With congressional authorization, the Treasury could force the purchase of these assets through eminent domain and make an immediate payment of an estimate of the loans' current fair value, which would then be later reviewed for adequacy by a judicial forum.
This approach has several advantages.
First, purchasing whole pools of loans would force liquidation of the mortgage-backed securities used to finance those loans. Investors would get an immediate distribution of the government's cash plus any residual interest that results from after-the-fact judicial valuation. Critically, whole issuances of the most complex mortgage-backed securities would disappear, and the market would receive strong pricing signals for comparable instruments.
A crucial component of this plan is that it moves whole loans (and not fractional securities) under government control. Once it holds these loans, the government can take charge of workouts and refinancings. This is the approach that the Home Owners Loan Corporation took in the Great Depression, and the Federal Deposit Insurance Corporation (FDIC) is already operating such workout programs for loans held by failed banks under its control.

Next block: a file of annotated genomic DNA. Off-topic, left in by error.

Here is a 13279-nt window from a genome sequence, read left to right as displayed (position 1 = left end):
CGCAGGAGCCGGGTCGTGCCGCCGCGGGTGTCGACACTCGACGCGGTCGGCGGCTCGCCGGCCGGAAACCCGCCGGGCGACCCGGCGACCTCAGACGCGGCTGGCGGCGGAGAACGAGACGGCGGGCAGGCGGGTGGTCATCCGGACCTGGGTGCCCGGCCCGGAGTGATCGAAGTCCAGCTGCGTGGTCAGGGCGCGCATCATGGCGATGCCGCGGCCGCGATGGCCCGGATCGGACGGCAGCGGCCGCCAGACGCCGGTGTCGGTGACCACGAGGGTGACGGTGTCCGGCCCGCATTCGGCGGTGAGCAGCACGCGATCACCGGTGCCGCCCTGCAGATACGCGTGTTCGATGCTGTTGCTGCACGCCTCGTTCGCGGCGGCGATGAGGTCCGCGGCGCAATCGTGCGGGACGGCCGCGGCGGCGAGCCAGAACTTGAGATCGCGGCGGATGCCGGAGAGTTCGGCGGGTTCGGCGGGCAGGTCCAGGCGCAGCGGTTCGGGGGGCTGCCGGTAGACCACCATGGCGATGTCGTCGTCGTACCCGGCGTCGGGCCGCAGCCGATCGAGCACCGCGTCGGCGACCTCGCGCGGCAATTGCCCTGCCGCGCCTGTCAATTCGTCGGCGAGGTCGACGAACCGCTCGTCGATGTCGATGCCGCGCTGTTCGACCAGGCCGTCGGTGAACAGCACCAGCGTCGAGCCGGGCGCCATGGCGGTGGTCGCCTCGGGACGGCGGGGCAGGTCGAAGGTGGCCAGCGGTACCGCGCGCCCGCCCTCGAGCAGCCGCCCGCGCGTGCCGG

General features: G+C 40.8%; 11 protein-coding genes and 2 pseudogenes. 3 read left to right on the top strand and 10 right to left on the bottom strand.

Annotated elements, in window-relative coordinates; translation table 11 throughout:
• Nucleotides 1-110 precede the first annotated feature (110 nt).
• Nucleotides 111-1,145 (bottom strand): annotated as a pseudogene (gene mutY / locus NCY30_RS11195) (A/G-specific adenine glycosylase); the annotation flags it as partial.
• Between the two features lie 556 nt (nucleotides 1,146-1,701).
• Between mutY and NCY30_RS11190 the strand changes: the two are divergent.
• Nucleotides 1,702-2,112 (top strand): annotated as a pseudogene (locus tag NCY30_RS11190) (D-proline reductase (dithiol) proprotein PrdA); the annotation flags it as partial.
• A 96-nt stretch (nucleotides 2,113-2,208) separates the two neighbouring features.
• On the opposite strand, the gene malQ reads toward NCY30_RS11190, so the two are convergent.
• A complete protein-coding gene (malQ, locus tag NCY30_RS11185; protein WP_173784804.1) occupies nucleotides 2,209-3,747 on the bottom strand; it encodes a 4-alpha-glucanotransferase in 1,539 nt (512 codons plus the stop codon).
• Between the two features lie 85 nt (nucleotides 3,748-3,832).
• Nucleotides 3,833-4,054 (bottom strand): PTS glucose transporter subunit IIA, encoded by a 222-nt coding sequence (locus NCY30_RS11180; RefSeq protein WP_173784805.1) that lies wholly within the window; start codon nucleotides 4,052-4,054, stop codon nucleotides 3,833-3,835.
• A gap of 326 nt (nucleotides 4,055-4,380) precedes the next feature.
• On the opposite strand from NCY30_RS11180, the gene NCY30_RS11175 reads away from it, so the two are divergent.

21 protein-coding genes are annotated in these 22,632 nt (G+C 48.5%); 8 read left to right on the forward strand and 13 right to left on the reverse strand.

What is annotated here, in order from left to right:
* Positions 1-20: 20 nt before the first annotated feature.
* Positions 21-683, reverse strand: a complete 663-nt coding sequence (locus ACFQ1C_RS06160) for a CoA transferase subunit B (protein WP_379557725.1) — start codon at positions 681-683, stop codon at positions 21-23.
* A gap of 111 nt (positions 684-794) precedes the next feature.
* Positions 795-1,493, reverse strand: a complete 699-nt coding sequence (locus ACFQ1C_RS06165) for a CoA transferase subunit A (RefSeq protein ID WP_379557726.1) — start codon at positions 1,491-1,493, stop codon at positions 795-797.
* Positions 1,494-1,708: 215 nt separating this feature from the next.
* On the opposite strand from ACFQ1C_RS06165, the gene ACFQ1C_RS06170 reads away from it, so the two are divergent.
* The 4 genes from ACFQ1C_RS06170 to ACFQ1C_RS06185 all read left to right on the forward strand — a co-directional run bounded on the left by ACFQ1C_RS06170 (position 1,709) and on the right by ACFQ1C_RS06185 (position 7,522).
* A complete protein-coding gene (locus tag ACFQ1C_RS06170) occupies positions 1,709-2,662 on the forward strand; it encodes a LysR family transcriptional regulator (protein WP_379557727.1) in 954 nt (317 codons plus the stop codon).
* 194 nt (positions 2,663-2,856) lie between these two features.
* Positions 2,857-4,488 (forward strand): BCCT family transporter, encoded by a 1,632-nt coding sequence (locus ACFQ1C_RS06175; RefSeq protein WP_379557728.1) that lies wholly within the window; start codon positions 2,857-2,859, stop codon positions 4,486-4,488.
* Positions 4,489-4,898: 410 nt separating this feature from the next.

If the Treasury bought these toxic pools, it could offer relief for borrowers who were misled or abused, and then deal more harshly with speculators. This strategy would empower the government to aid troubled homeowners, not just Wall Street.
A further benefit is that it could change the incentives now facing loan-pool trustees. One reason the market has struggled to adjust to falling housing prices and increasing foreclosures is that mortgage-backed securities trustees have been reluctant to renegotiate individual loans, out of uncertainty and fear of litigation. Facing the threat of forced sales to the US government and with clear guidance on how much the government is likely to pay for their loans, such trustees will be highly motivated to renegotiate loan terms on their own, further clarifying market values and enhancing price discovery.